Ben here with the Wednesday edition of #BenInNature presented by our friends at Carter Bank & ...

Ben here with the Wednesday edition of #BenInNature presented by our friends at Carter Bank & ...

Ben here with the Wednesday edition of #BenInNature presented by our friends at Carter Bank & Trust!

Here's the number three pick in our countdown of Virginia's rarest frogs and toads: Hyla gratiosa, the barking treefrog!

The barking treefrog gets its name from its distinctive call (although to my ears, it sounds more like someone honking the horn of a tiny clown car than a bark, but I guess this is why they don't let me name animals).

Like the little grass frog that we looked at yesterday, this species can be found throughout the Coastal Plain of the southeastern United States, although there are also isolated populations in Kentucky, Tennessee, Maryland, Delaware, and southern New Jersey. This suggests that the species was probably once more widespread and its range has diminished over time. While this species is fairly common in some states (North Carolina, for example), it's considered threatened in Virginia and can be pretty difficult to find.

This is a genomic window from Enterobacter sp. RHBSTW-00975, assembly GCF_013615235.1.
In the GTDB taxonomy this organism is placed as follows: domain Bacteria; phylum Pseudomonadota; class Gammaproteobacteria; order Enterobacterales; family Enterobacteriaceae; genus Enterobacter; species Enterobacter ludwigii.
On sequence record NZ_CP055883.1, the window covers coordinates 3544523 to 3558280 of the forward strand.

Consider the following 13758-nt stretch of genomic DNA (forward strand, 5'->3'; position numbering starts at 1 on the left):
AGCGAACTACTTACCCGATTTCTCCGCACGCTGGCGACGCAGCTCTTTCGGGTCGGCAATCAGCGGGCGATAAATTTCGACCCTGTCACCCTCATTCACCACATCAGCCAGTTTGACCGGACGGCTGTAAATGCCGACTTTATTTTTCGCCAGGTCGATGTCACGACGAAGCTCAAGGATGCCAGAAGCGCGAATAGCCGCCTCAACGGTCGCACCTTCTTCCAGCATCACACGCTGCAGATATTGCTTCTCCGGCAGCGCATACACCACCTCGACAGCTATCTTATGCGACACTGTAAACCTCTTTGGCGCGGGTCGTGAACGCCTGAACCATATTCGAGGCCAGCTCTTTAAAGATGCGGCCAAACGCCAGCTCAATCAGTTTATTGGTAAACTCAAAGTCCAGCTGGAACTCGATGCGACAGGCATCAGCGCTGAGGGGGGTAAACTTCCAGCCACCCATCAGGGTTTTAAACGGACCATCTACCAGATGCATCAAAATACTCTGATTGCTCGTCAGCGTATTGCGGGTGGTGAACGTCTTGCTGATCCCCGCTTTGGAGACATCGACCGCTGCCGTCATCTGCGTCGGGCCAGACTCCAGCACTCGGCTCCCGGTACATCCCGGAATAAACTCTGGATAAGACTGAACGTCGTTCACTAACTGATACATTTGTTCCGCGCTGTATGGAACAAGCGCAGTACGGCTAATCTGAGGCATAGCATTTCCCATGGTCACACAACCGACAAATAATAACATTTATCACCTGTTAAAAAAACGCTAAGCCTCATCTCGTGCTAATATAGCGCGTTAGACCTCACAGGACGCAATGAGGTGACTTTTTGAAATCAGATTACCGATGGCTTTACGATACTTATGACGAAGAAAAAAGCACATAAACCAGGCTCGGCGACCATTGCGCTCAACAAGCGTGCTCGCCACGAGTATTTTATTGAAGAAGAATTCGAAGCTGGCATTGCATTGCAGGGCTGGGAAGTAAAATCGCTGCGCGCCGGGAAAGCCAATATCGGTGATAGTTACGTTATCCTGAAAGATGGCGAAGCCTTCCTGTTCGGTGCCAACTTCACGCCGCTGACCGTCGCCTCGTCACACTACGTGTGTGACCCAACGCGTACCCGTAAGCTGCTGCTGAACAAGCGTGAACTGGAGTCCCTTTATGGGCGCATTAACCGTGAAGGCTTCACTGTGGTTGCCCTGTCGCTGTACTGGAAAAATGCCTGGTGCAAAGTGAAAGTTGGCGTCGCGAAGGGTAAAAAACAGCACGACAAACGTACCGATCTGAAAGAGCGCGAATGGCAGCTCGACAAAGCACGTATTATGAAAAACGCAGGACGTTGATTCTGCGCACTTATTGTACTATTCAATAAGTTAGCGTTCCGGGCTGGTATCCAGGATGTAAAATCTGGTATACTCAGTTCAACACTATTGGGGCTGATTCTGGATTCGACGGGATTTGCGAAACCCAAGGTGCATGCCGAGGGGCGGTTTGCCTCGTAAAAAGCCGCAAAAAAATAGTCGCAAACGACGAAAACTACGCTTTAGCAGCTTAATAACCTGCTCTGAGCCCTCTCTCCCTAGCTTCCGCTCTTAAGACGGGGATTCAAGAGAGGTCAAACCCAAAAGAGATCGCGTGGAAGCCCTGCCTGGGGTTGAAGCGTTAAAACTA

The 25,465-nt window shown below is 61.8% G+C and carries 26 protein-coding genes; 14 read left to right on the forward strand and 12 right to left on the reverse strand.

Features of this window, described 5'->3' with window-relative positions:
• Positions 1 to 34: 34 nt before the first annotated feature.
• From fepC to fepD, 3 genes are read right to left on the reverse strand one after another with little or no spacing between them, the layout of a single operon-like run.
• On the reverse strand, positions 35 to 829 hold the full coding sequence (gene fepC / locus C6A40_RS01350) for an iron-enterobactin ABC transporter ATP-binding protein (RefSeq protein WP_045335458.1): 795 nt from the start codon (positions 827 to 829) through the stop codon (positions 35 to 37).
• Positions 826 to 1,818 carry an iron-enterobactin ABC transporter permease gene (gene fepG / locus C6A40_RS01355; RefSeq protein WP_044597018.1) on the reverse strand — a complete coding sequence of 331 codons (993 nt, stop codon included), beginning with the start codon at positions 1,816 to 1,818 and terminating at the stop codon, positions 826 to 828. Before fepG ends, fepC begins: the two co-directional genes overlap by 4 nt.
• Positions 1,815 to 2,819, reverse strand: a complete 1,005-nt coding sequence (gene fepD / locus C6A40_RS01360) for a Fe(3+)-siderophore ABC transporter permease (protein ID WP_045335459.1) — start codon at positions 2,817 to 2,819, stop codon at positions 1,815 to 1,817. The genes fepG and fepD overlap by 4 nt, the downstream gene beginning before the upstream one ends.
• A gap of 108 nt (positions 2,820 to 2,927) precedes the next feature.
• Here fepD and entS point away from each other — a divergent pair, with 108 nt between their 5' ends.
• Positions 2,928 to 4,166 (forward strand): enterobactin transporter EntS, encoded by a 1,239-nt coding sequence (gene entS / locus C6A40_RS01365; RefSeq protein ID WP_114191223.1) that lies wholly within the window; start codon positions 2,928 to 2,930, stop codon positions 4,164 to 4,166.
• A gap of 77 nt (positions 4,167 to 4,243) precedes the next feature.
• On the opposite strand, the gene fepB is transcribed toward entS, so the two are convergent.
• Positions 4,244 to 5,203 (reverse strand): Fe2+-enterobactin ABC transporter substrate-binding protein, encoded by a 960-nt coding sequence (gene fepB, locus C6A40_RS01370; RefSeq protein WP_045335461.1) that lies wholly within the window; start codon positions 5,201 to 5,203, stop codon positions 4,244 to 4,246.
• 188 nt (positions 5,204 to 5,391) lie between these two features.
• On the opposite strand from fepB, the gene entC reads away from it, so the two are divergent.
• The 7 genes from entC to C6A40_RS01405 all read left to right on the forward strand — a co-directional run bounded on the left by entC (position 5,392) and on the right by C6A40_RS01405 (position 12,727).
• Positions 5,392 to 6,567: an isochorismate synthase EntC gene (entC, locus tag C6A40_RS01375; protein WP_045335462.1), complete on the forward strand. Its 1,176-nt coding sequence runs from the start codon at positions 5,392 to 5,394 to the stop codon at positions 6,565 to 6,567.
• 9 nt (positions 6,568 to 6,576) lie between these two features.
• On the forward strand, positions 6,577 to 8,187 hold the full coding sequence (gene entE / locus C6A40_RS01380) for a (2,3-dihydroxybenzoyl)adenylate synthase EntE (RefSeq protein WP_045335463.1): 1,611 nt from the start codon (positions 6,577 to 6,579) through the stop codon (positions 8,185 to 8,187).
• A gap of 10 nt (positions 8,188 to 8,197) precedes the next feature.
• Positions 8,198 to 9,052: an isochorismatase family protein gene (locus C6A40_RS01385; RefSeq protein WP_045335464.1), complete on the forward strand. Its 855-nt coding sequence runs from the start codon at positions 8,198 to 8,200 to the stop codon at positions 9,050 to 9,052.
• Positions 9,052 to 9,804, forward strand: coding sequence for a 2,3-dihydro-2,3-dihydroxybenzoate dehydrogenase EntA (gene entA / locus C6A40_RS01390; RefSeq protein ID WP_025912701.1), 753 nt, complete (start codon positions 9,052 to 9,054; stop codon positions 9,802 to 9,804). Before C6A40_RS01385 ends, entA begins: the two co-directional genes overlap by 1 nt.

If you find yourself in southeast Virginia and want to find a barking treefrog, the adults can be found in trees and shrubs. They also burrow into damp sand under logs near ponds. Keep your eyes peeled!

Thank you to the Virginia Herpetological Society ( for the use of this photo, which was taken by Jason Gibson.

ABOUT #BenInNature
Social distancing can be difficult, but it presents a great opportunity to become reacquainted with nature. In this series of posts, Administrator of Science Ben Williams ventures outdoors to record a snapshot of the unique sights that can be found in the natural world. New updates are posted Monday - Friday, with previous posts highlighted on the weekends. This series of posts is made possible thanks to the support of VMNH Corporate Partner Carter Bank & Trust.

If you discover something in nature that you would like help identifying, be sure to message us right here on Facebook with a picture (please include location and date of picture) and we'll have our experts help you identify it!

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